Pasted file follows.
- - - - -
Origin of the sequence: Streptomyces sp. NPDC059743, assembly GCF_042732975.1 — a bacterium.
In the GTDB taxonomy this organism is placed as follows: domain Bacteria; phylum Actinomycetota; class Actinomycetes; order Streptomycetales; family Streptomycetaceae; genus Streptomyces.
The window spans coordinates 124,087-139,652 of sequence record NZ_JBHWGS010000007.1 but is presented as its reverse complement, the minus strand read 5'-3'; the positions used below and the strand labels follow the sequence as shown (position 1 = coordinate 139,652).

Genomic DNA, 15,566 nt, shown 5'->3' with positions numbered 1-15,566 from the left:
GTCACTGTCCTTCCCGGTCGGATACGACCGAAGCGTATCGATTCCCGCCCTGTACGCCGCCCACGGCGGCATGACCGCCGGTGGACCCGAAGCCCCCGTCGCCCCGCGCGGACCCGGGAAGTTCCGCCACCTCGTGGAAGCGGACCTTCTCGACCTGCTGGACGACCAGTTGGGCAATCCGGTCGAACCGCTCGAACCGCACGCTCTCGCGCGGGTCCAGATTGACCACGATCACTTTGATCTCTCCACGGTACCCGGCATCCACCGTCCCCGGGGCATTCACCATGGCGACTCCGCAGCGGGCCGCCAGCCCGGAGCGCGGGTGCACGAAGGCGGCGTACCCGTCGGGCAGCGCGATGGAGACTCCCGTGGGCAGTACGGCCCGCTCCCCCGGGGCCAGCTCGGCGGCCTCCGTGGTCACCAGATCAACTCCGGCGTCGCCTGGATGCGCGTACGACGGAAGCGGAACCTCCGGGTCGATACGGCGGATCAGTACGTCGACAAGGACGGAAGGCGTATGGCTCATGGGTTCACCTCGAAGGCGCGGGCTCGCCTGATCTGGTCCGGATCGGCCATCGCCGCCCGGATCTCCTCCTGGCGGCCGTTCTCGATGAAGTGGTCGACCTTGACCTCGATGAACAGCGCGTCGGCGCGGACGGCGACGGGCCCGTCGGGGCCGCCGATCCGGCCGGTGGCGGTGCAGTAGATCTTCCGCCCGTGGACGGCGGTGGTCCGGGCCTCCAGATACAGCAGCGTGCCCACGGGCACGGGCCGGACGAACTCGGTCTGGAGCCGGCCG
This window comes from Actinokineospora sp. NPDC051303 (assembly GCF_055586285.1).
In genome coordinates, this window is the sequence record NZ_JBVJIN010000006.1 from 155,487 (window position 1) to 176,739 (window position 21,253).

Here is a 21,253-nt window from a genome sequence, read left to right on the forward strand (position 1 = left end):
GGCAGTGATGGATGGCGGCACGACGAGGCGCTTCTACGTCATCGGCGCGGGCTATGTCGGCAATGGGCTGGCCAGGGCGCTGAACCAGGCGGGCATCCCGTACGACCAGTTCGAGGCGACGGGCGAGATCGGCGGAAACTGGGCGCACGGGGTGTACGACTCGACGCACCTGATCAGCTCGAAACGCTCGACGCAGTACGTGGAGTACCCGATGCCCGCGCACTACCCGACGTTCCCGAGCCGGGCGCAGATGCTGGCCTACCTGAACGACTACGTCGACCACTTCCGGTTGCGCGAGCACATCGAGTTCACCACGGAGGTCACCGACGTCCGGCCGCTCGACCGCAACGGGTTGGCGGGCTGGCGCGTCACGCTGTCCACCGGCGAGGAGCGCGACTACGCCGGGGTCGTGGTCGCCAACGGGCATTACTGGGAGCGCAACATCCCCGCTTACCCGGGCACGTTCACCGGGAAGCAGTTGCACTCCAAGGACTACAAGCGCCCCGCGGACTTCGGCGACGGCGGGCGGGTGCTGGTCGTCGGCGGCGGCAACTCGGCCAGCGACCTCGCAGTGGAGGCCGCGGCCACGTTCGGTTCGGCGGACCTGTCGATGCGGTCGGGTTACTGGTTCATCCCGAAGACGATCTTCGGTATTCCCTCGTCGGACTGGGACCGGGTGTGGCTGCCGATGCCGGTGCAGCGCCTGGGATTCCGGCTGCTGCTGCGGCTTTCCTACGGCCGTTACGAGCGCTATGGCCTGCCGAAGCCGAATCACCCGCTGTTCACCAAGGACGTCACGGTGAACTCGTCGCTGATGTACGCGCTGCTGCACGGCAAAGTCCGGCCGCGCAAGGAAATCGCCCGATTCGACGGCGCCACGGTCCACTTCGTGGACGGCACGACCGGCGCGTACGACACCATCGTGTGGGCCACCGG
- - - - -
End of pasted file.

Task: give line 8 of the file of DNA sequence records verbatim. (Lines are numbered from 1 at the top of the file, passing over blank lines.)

Here is a 21,253-nt window from a genome sequence, read left to right on the forward strand (position 1 = left end):